Leaving a Legacy

Yesterday I had the privilege of speaking at our annual ladies’ tea and talked about leaving a legacy.  This was actually prompted by the recent death of my mother and knowing what a wonderful legacy she has left. She has touched more lives than anyone can possibly know and the ripple effect will continue on for generations.  As I thought about this, I also thought about how my life is being lived and what kind of legacy I am leaving for my family and friends.

Here are some of my conclusions on leaving a legacy. Shannon Adler said, “Carve you name on hearts, not tombstones. A legacy is etched into the minds of others and the stories they share about you.” We want to leave a positive legacy. But how do we get there? Here are some areas we need to think about.

1. A legacy of faith.  Deuteronomy 6:5-7 (ESV) says “You shall love the Lord your God with all your heart and with all your soul and with all your might. And these words that I command you today shall be on your heart. You shall teach them diligently to your children, and shall talk of them when you sit in your house, and when you walk by the way, and when you lie down, and when you rise.”  We need to share God’s love with our families.  We need to give more than lip service to our faith, so that our families can see how faith is really played out in our lives, through the good times and the bad times.  One of the greatest gifts we can leave is the gift of sharing the love of Christ.  I am sad to say sometimes in my life I really fall down on this one, and pray that God will graciously touch the lives of my children with His love.

2. A legacy of relationships. One of the things that always impressed my about my mom, was her great capacity to make friends from all walks of life. She had a vested interest in all of her family and friends and had friends dating all the way back to her school days.  Relationships are important and we need to be sure to cultivate ours. Sometimes it is not convenient to focus on relationships, but think about it. God created us for relationship with Him.  Shouldn’t we reflect that value in building relationships with others?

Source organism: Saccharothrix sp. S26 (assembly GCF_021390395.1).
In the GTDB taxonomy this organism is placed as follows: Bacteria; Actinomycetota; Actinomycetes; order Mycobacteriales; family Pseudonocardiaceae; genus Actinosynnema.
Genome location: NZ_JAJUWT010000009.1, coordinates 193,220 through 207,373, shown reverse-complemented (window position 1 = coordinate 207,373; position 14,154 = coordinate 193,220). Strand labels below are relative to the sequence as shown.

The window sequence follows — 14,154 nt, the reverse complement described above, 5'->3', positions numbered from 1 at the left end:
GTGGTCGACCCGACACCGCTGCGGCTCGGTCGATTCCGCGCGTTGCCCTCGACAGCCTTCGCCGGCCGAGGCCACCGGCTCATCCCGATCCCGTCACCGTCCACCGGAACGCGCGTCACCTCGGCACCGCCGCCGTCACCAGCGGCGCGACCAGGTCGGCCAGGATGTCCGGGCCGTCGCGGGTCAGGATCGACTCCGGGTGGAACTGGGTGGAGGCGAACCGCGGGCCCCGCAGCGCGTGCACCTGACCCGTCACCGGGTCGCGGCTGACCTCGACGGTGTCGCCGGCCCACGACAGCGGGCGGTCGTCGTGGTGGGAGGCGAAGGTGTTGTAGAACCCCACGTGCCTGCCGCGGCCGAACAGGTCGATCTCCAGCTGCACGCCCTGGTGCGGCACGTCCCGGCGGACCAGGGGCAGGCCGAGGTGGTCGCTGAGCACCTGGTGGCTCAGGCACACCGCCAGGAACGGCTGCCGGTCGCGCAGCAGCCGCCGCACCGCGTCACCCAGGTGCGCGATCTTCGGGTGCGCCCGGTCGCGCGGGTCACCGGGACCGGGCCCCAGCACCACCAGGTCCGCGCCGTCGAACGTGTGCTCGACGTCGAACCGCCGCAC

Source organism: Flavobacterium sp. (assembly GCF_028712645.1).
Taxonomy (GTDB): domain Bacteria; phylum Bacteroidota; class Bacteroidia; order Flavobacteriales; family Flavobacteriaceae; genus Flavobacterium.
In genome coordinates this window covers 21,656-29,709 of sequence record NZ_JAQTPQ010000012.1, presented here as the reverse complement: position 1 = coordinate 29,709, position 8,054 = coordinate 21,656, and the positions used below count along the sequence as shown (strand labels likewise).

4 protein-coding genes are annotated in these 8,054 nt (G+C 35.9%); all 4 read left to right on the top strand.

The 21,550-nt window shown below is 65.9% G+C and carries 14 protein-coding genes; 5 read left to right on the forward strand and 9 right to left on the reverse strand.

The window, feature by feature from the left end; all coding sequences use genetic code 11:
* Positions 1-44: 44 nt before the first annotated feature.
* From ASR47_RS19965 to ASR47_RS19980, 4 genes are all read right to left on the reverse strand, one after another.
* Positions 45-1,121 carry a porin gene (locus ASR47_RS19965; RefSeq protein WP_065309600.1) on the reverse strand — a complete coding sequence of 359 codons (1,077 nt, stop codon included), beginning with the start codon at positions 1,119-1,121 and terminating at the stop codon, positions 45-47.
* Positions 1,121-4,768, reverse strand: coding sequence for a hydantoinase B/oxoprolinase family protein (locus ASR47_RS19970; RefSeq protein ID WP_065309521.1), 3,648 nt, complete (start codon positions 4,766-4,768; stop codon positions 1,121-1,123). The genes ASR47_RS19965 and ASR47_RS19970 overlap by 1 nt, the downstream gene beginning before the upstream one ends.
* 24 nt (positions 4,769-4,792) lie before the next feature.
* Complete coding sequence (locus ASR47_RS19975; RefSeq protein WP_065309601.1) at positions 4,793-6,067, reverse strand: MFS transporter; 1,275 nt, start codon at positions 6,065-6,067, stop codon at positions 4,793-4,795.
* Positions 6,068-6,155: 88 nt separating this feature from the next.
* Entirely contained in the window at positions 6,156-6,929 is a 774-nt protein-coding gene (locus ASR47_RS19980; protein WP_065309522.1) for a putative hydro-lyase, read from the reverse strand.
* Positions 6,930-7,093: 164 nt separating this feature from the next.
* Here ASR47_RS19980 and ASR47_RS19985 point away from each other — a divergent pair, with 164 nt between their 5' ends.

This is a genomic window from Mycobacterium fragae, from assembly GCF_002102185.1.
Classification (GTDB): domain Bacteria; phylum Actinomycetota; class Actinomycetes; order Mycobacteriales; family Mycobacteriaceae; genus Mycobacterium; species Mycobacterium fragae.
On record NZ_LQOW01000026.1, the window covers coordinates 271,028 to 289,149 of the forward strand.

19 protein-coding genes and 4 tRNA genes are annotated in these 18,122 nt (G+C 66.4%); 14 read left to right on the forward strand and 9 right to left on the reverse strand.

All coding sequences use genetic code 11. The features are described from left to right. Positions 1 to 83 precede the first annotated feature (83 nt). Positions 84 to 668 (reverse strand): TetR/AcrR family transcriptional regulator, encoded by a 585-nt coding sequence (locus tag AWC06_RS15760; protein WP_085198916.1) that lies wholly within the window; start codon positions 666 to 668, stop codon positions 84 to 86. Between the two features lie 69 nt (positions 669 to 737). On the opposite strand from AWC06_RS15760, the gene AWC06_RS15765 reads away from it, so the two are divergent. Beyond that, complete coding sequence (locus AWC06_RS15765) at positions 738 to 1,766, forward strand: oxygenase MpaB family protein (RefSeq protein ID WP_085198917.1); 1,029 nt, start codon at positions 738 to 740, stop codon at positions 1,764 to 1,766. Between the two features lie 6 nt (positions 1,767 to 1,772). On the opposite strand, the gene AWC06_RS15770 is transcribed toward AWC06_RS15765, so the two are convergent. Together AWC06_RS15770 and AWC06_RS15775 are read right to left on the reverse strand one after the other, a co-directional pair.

3.  Legacy of compassion.  It is important that we show our family and those around us the value of compassion. Get involved in helping others in need. It can be through your church, giving to charity, getting involved in Habitat for Humanity, a mission organization, the USO, or wherever. Serve so that others can follow your example. People who serve others are far happier in the long run than those who live self-absorbed lives.

4. A legacy of encouragement. I remember Bert Keethler. Bert was a long-time member of the church my husband and I were a part of for many years. She left a legacy of encouragement that is unparallelled by anyone I know. She always had a kind word for everyone, she remembered all of the children by name, and she was an encourager. It takes so little to encourage someone: A smile, a kind word, a handwritten note, a plate of cookies, shoveling a driveway, raking leaves, etc.

5.  A legacy of finances.  While it would be nice to leave a lot of money to our children, it is more important to teach them how to handle their finances and be good stewards of their resources.  We didn’t have much money when I was growing up, but Mom could make a dollar go farther than most people I know.  We need to teach our children to be both frugal and generous.  God has given us our resources, let’s us them wisely.

As I grow older, I look back sometimes with regrets that I didn’t do things differently with my children. I didn’t always model the kind of lifestyle I want for them, and was far cry from the perfect parent. I hope that my children will always know that I love them and I love the Lord.  I will continue to work on the kind of legacy that I want to leave for the people around me.

Growing up I never thought I would want to be like my Mom (who wants to when they are kids?). But now I would be privileged to have the kind of impact she has had on others.  She was a mentor, a friend, a teacher, and a disciplinarian.  She taught us good values and left a legacy that will last for generations.  I will continue writing my story and building my legacy. I only pray that it is one that points the way to heaven.

“You story is the greatest legacy that you will leave to your friends. It’s the longest-lasting legacy you will leave to your heirs.” -Steve Saint

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